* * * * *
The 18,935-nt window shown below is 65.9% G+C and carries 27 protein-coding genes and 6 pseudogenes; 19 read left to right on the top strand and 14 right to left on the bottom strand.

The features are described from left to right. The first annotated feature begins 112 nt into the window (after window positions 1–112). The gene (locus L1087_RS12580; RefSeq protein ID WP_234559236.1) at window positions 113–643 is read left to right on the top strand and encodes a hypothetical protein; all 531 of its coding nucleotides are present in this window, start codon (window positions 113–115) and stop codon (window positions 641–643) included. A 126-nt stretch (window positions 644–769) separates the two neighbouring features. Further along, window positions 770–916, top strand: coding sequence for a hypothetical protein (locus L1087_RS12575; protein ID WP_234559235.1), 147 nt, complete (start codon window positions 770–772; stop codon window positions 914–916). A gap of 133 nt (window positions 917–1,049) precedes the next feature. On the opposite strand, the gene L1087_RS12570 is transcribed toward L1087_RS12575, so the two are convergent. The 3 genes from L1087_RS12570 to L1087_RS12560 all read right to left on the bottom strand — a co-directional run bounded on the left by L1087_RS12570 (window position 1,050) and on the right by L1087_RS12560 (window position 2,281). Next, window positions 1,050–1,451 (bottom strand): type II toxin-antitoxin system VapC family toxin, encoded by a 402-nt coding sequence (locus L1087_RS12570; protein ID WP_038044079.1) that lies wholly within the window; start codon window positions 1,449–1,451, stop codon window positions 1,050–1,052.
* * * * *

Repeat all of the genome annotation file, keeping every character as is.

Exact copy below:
The 18,935-nt window shown below is 65.9% G+C and carries 27 protein-coding genes and 6 pseudogenes; 19 read left to right on the top strand and 14 right to left on the bottom strand.

The features are described from left to right. The first annotated feature begins 112 nt into the window (after window positions 1–112). The gene (locus L1087_RS12580; RefSeq protein ID WP_234559236.1) at window positions 113–643 is read left to right on the top strand and encodes a hypothetical protein; all 531 of its coding nucleotides are present in this window, start codon (window positions 113–115) and stop codon (window positions 641–643) included. A 126-nt stretch (window positions 644–769) separates the two neighbouring features. Further along, window positions 770–916, top strand: coding sequence for a hypothetical protein (locus L1087_RS12575; protein ID WP_234559235.1), 147 nt, complete (start codon window positions 770–772; stop codon window positions 914–916). A gap of 133 nt (window positions 917–1,049) precedes the next feature. On the opposite strand, the gene L1087_RS12570 is transcribed toward L1087_RS12575, so the two are convergent. The 3 genes from L1087_RS12570 to L1087_RS12560 all read right to left on the bottom strand — a co-directional run bounded on the left by L1087_RS12570 (window position 1,050) and on the right by L1087_RS12560 (window position 2,281). Next, window positions 1,050–1,451 (bottom strand): type II toxin-antitoxin system VapC family toxin, encoded by a 402-nt coding sequence (locus L1087_RS12570; protein ID WP_038044079.1) that lies wholly within the window; start codon window positions 1,449–1,451, stop codon window positions 1,050–1,052.